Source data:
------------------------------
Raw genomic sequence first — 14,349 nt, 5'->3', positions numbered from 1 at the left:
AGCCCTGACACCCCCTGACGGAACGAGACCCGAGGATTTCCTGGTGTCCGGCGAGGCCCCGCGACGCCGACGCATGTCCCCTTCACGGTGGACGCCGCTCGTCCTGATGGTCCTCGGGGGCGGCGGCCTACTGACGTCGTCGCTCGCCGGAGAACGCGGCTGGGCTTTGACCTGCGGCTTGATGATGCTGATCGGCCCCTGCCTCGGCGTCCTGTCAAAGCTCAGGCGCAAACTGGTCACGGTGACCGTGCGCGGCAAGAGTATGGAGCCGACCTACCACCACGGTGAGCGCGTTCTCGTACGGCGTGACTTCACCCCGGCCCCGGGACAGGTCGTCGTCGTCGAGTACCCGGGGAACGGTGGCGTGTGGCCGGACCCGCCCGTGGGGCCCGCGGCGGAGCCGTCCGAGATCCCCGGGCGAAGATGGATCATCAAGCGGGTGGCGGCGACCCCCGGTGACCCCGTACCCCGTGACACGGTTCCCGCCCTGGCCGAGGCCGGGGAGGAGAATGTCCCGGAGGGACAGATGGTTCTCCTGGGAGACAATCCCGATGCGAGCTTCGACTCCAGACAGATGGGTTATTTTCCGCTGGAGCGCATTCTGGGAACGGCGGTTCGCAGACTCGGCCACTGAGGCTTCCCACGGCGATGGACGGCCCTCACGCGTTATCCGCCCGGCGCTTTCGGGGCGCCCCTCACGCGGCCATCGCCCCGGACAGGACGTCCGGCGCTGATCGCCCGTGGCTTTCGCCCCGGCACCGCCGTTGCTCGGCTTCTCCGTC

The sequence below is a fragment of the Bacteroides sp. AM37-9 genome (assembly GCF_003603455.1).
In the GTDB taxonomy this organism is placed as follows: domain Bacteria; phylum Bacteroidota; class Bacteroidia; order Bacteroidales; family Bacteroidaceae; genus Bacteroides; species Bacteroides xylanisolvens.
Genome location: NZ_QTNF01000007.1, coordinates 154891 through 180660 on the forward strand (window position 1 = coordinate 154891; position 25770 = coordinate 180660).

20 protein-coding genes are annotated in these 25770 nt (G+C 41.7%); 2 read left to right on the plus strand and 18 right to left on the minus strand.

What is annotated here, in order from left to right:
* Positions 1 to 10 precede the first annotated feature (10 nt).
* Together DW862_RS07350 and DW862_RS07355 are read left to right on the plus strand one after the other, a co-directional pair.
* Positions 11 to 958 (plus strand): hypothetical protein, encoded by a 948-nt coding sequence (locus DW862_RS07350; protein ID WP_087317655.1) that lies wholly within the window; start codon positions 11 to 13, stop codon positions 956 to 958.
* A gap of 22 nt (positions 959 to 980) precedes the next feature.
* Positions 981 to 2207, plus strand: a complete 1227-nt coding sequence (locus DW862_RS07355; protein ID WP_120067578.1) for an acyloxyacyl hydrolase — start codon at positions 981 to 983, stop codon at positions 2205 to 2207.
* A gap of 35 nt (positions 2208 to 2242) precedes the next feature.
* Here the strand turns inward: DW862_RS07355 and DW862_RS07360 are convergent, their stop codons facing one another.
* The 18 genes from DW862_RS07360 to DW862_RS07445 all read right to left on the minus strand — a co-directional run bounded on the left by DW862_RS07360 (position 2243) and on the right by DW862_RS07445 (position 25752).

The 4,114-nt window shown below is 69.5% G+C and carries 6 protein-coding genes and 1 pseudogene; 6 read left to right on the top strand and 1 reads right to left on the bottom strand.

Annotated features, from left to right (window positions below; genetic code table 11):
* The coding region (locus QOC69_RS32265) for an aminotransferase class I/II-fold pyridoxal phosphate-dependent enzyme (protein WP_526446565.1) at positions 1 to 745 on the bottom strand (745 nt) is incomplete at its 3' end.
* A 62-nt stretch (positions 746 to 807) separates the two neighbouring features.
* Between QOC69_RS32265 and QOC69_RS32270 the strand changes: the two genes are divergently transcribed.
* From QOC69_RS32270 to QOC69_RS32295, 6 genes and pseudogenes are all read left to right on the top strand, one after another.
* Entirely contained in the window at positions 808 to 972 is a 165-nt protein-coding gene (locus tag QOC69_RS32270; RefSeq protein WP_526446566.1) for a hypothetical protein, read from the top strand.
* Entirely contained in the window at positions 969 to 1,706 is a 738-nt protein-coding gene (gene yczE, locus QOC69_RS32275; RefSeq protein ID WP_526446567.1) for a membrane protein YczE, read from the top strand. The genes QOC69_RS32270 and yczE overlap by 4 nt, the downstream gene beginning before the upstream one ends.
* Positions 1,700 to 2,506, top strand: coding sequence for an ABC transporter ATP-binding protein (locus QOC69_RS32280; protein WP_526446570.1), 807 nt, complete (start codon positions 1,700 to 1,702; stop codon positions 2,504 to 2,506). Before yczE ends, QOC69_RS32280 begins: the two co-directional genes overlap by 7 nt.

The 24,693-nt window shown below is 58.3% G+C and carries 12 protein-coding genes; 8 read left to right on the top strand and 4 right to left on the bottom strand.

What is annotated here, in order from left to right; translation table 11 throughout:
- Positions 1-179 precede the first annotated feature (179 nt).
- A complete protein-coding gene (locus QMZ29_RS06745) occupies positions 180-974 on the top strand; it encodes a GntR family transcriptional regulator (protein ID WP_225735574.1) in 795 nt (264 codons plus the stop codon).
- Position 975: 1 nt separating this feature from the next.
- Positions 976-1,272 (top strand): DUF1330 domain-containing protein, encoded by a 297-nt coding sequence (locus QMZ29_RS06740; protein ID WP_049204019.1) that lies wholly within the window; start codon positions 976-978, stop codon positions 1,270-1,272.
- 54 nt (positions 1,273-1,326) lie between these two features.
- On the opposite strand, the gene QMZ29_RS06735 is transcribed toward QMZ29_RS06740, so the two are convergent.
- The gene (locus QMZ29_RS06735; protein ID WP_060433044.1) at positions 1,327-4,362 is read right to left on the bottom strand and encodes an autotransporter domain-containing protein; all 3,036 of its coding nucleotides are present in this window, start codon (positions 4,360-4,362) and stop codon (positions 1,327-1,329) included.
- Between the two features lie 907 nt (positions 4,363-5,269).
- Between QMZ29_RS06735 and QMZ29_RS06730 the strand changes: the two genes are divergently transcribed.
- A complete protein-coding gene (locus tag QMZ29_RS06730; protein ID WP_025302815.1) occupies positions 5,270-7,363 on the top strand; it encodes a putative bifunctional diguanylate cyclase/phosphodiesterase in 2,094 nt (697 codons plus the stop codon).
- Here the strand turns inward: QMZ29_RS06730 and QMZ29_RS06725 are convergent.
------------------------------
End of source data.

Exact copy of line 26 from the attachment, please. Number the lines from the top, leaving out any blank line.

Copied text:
What is annotated here, in order from left to right; translation table 11 throughout: